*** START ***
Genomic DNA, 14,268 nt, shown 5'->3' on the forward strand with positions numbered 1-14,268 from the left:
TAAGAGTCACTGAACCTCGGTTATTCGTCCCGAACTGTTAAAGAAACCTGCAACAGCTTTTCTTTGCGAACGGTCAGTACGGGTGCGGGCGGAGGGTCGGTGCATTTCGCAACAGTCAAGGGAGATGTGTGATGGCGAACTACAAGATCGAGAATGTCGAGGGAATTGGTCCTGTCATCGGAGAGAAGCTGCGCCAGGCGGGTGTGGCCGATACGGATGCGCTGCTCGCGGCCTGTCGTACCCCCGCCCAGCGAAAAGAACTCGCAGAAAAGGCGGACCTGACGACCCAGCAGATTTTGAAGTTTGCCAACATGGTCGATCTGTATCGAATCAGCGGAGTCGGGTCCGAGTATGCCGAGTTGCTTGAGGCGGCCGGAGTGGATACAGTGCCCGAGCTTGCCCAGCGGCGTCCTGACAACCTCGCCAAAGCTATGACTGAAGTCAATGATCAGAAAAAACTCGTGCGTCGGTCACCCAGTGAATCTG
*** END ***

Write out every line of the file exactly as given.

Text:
Genomic DNA, 14,268 nt, shown 5'->3' on the forward strand with positions numbered 1-14,268 from the left:
TAAGAGTCACTGAACCTCGGTTATTCGTCCCGAACTGTTAAAGAAACCTGCAACAGCTTTTCTTTGCGAACGGTCAGTACGGGTGCGGGCGGAGGGTCGGTGCATTTCGCAACAGTCAAGGGAGATGTGTGATGGCGAACTACAAGATCGAGAATGTCGAGGGAATTGGTCCTGTCATCGGAGAGAAGCTGCGCCAGGCGGGTGTGGCCGATACGGATGCGCTGCTCGCGGCCTGTCGTACCCCCGCCCAGCGAAAAGAACTCGCAGAAAAGGCGGACCTGACGACCCAGCAGATTTTGAAGTTTGCCAACATGGTCGATCTGTATCGAATCAGCGGAGTCGGGTCCGAGTATGCCGAGTTGCTTGAGGCGGCCGGAGTGGATACAGTGCCCGAGCTTGCCCAGCGGCGTCCTGACAACCTCGCCAAAGCTATGACTGAAGTCAATGATCAGAAAAAACTCGTGCGTCGGTCACCCAGTGAATCTG